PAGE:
Scale and Geographic Inquiry: Nature, Society, and Method
Eric Sheppard, Robert B. McMaster
Wiley, 2004 - Science - 272 pages
This book is the first contemporary book to compare and integrate the various ways geographers think about and use scale across the spectrum of the discipline and includes state-of-the-art contributions by authoritative human geographers, physical geographers, and GIS specialists.
The editors place competing concepts of scale side by side, demonstrating how different aspects are significant for each, and providing a detailed comparative assessment. They set out from the premise that there is much acknowledged common ground between these different approaches and that valuable insight can be gained by exploring it.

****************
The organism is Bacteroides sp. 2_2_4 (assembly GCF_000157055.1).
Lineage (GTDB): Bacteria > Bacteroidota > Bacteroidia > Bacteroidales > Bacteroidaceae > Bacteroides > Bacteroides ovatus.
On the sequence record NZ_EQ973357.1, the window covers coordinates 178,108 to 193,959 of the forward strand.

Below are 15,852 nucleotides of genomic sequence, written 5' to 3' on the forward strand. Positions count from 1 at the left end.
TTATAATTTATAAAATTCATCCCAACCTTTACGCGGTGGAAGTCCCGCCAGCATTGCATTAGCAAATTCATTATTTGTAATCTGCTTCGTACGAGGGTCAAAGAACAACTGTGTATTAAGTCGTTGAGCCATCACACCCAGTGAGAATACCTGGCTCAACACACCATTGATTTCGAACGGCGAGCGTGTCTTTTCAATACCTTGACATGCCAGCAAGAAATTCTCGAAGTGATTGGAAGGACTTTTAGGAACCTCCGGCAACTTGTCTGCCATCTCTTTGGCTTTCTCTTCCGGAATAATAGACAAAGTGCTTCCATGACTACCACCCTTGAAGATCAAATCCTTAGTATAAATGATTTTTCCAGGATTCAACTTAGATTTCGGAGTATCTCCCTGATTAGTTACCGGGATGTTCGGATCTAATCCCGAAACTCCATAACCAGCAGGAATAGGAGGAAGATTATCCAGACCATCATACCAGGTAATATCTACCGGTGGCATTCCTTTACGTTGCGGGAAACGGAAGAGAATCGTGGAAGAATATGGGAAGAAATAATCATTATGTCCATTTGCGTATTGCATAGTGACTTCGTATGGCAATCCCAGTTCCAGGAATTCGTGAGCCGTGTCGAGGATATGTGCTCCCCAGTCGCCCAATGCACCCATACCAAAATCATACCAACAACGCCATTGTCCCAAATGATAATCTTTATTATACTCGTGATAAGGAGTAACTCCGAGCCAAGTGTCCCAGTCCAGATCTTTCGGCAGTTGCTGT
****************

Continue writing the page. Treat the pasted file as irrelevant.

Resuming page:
In light of the increased interest in global change and globalisation, there has been a huge surge of interest in the environmental and human sciences in the relationship between the global, the regional and the local. For this reason, this cutting edge survey of how geographers conceptualise scale should be of interest across a broad range of disciplines.